Alpaca Shed Buckinghamshire


To erect a new livestock building and facility for the clients growing herd of Alpaca’s.




1152m2, 64m x 18m


The site is an incredibly compact site with the main constraint being the only place for the shed of this size, and to keep everything else as it is, was to build it within a natural valley and create the building to fit the lie of the land, then manipulate the land to work with the new livestock building. Prior to construction a new access had to be put in place for the vehicles to turn easily and safely into site.

This build was a challenging build in a compact site and the only place for this sized shed was for it to be situated was to build it within a natural valley, and so a lot of precision with the erecting, and groundworks were required.

We had to be very precise with the footings as all 28 footings were dug at a different level with each footing being 250mm different to the previous.

The levels varied from 135.000 to 137.500 along one side and 136.5000 to 139.00 along the parallel side which was a 2.5 metre difference from the front to back and 1.5 metre difference from side to side. We had to make sure these were perfect otherwise the frame wouldn’t have fitted together along with the additional cost for concrete in the footings.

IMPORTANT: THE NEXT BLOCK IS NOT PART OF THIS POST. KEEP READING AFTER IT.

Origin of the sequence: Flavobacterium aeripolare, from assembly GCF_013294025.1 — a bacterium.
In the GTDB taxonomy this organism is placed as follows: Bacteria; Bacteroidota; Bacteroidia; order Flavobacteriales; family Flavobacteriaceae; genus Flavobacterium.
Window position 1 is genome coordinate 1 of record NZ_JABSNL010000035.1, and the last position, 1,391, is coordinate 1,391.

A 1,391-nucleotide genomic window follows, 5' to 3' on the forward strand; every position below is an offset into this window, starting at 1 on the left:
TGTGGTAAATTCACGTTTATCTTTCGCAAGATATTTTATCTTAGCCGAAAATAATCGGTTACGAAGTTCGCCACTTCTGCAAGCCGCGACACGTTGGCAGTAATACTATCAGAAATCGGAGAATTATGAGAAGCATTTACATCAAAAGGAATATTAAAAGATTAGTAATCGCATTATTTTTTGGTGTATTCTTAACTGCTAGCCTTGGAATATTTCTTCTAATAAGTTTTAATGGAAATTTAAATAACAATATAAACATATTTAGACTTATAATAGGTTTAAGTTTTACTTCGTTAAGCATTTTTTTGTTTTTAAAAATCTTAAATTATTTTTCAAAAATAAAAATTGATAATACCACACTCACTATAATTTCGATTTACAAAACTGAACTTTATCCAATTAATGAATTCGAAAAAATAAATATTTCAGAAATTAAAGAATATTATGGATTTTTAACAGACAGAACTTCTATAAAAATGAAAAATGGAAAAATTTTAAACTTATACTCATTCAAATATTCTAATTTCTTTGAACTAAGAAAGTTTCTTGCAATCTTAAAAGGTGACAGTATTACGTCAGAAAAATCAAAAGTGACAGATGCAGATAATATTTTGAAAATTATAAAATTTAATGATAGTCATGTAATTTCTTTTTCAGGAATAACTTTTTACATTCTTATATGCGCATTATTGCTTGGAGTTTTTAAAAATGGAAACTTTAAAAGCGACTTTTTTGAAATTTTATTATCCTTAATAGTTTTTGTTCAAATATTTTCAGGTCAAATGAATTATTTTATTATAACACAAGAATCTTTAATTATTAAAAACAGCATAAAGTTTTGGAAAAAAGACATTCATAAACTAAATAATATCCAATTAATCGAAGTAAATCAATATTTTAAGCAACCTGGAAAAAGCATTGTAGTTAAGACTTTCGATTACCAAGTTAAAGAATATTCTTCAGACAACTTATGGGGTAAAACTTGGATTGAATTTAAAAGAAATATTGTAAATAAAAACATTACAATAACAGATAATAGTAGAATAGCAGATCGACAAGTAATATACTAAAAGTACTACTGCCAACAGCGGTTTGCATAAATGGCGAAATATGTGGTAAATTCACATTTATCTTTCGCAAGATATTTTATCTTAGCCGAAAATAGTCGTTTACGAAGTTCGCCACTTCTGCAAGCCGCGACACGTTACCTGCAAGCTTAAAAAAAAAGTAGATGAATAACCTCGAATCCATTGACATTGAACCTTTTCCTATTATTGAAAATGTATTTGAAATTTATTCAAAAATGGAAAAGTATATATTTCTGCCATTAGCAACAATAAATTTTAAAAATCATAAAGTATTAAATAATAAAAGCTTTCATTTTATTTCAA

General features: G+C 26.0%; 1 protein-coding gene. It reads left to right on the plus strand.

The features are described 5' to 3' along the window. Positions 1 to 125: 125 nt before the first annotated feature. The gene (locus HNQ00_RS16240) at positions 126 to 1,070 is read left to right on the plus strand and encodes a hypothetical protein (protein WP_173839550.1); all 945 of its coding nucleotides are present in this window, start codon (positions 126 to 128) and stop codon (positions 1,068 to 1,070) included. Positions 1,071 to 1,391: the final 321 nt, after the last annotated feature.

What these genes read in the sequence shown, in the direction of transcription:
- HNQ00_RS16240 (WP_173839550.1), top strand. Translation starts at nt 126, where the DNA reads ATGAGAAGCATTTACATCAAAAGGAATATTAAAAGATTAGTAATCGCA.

Each steel column was 250mm different so careful planning on what went where was needed. Once these where in the rest of the steel followed suit. We had to hire in a crane to top out the middle of the shed as our machine wasn’t big enough.

While erecting the frame, we were also faced with building up the area in and around the shed. The inert material for building up the area was coming in from other sites we were working on so we were constantly having to make sure the build of the shed was in line with inert material coming in from these sites, a lot of communication between teams and drivers but it worked well and meant that what was essentially waste from one site was being reused on another of our sites.

Once all the steel was squared up, we could crack on with roofing and cladding. The building is being used prominently for livestock, but the front section had been spilt with a mezzanine floor and this area up and downstairs was going to be used for offices, storage and a teaching area.

Due to the nature of these rooms this front area had composite roof sheets and composite panelling to keep the heat and any noise in/out. The livestock area had fibre cement roof sheets, concrete walling and Yorkshire boarding. Having the rooflights throughout the shed provides a good amount of natural light in to the building without the needs of lots of lights hanging down. 

The inside of the office/storage/training area of the shed has had a power floated floor laid, and we have laid concrete blocks to separate the room areas. The client has provided alpaca wool which has been used as insulation between the block walls to keep the heat in. We think this is a really sustainable and environmental way of keeping the heat in, and also has had zero air miles what-so-ever! and a good natural insulation for the rooms.

We have also put in place all the drainage and after discussions with the client about water, and how best to use it, we are looking to install a rainwater harvesting tank which supplies all the livestock drinking troughs once the land dries up.